Synopses & Reviews
From David Zirin, "The best young sportswriter in America" (says Robert Lipsyte), comes a rollicking, rebellious, myth-busting history of sports in America that puts politics in the ring with pop culture.
In this long-awaited book from the rising superstar of sportswriting, whose blog "The Edge of Sports" is read each week by thousands of people across the country, Dave Zirin offers a riotously entertaining chronicle of larger-than-life sporting characters and dramatic contests, and what amounts to an alternative history of the United States as seen through the games its people played. Through Zirin's eyes, sports are never mere games, but a reflection of and a spur toward the political conflicts that shape American society.
Half a century before Jackie Robinson was born, the black ballplayer Moses Fleetwood Walker brandished a revolver to keep racist fans at bay, then took his regular place in the lineup. In the midst of the Depression, when almost no black athletes were allowed on the U.S. Olympic team, athletes held a Counter Olympics where a third of the participants were African American.
A People's History of Sports in the United States is replete with surprises for seasoned sports fans, while anyone interested in history will be amazed by the connections Zirin draws between politics and pop flies. As Jeff Chang, author of Can't Stop Won't Stop, puts it, "After you read him, you'll never see sports the same way again."
"Zirin (What's My Name, Fool?), writer of a politically minded online sports column, examines the intersection of sports and politics, chronicling the struggles of America's oppressed, starting with Choctaws playing lacrosse and slaves in the South, and reaching all the way to a critique of Michael Jordan as an apolitical athlete. There are many worthy and deserving stories of courage and conscience in this vast canvas; however, the telling suffers from Zirin's term paper like prose that relies far too much on overly long quotes from source material. For example, three pages about NFL player Dave Meggyesy has a short introductory paragraph by Zirin and then excerpts Meggyesy's autobiography for the bulk of the section. This book would have been more engaging and logically organized as a reference book with entries on each athlete or group, rather than a linear historical narrative of sports. (Sept.)" Publishers Weekly (Copyright Reed Business Information, Inc.)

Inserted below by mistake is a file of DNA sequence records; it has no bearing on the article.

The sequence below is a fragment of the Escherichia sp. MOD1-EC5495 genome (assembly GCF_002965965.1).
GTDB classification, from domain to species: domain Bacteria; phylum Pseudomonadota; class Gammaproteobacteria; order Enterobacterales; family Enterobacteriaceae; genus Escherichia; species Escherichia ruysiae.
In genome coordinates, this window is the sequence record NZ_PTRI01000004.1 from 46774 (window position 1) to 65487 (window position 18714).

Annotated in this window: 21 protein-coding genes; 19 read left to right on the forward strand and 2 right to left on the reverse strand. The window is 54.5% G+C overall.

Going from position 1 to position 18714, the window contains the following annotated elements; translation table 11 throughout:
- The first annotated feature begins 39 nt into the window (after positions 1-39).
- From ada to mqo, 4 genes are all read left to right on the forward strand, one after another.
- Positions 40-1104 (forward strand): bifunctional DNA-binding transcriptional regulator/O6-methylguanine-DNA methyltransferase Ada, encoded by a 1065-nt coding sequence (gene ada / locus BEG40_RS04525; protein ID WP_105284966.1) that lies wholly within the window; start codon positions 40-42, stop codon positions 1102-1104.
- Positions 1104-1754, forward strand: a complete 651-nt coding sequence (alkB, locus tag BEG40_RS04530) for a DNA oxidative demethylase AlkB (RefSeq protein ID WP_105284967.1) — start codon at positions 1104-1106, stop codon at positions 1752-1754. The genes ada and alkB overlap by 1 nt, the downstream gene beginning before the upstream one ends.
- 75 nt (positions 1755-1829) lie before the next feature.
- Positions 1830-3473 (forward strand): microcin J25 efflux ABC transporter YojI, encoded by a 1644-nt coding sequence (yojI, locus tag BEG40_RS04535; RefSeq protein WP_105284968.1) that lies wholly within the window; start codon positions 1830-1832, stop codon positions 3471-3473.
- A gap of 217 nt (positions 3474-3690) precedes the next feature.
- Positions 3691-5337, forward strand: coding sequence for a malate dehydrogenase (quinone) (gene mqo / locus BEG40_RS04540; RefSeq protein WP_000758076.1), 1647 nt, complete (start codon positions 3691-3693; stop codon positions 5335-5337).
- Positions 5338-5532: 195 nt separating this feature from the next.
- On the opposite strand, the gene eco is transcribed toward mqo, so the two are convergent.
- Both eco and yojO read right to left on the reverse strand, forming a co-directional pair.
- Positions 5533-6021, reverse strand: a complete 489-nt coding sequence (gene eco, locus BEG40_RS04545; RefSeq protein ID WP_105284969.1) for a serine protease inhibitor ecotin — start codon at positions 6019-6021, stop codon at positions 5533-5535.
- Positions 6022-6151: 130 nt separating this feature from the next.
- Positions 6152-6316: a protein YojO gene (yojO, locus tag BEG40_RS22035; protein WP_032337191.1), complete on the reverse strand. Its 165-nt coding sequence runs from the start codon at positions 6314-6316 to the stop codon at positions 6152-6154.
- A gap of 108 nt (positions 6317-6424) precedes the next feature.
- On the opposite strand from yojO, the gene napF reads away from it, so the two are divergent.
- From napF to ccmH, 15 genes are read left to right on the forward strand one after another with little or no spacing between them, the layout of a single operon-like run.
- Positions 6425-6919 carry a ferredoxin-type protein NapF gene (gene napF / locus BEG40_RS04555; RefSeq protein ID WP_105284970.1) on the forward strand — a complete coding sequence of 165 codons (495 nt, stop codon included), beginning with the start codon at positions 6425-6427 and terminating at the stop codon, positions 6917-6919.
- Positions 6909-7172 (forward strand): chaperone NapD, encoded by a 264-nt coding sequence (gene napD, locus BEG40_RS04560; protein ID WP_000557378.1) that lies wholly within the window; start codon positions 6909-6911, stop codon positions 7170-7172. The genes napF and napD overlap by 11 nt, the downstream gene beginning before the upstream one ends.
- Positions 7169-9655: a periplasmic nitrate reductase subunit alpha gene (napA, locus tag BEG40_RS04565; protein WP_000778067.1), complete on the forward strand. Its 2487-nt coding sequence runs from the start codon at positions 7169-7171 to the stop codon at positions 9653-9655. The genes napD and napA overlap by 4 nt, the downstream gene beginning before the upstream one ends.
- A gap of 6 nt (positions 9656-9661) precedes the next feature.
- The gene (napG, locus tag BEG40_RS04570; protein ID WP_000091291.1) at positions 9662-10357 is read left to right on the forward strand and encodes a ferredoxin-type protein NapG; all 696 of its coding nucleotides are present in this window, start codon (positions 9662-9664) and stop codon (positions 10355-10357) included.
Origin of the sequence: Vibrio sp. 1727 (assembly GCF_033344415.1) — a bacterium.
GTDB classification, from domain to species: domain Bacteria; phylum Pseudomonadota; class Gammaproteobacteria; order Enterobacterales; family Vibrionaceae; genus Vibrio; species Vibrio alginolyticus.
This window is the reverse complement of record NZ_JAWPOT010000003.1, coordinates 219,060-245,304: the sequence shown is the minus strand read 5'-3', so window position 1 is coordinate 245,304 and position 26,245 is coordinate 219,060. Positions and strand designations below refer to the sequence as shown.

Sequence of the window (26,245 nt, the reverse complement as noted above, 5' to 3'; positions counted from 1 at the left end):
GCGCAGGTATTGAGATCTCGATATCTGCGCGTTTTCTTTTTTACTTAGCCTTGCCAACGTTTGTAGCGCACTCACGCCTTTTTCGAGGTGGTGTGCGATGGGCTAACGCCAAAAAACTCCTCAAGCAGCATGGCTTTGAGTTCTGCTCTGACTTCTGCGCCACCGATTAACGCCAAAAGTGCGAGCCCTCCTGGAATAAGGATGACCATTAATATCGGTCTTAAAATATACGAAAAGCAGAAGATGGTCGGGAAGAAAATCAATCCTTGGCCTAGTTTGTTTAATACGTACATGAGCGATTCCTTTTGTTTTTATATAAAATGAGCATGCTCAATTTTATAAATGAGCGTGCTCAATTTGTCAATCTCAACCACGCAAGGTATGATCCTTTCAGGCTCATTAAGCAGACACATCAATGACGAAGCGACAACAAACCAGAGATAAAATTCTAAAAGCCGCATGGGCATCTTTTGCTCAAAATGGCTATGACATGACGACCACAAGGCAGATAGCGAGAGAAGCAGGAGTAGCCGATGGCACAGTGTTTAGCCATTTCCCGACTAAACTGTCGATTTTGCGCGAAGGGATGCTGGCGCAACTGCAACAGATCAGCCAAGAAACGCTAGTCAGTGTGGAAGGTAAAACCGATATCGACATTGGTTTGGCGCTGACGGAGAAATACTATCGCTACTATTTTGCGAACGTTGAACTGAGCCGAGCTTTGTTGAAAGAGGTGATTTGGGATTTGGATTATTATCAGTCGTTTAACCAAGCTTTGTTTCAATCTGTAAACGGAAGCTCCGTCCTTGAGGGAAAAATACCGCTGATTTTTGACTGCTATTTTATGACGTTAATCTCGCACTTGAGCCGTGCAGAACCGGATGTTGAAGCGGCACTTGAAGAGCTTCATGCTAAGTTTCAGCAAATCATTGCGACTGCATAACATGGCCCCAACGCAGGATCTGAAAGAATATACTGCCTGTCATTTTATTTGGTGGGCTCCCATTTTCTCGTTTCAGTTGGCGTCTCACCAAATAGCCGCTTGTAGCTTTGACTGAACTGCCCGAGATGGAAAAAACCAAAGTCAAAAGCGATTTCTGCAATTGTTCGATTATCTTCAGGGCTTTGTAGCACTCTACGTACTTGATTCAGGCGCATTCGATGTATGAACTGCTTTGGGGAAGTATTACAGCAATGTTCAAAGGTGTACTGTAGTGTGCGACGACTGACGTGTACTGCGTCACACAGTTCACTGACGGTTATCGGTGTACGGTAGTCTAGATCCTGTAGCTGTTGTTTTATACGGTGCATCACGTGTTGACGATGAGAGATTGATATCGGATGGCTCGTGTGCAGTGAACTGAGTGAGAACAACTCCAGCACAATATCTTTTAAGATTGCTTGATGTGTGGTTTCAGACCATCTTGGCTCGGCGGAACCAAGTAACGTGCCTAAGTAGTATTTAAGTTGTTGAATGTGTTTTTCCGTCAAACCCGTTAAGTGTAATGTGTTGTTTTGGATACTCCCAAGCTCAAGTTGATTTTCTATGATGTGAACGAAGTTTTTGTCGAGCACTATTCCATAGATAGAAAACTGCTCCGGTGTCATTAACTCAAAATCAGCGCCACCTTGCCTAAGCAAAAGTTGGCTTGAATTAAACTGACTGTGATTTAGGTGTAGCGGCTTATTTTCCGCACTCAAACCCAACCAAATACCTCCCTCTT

"A thought-provoking, contrarian take on American sport." Booklist
Sportswriter Zirin (Welcome to the Terrordome: The Pain, Politics, and Promise of Sports, 2007, etc.) looks through the eyes of the left at the political forces shaping the history of American sports....
[...] The most satisfying sections of A People's History of Sports
remind us of such brave moments, and of the courage of Paul Robeson, who was persecuted by the House Un-American Activities Committee, and of Jackie Robinson, who, at Branch Rickey's urging, initially repudiated and attacked Robeson, but then grew wiser regarding "America's destructiveness." [...]
About the Author
Dave Zirinis the author of three books, including What"s My Name Fool!and Welcome to the Terrordome. He writes the popular weekly online sports column 'The Edge of Sports' (edgeofsports.com) and is a regular contributor to SI.com, The Nation, SLAM, and the Los Angeles Times. He lives in Takoma Park, Maryland.
Howard Zinnis professor emeritus at Boston University. He is the author of numerous books including A People"s History of the United States, the award-winning Declarations of Independence, and Failure to Quit, as well as the recent memoir You Can"t Be Neutral on a Moving Trainand the play Marx in Soho.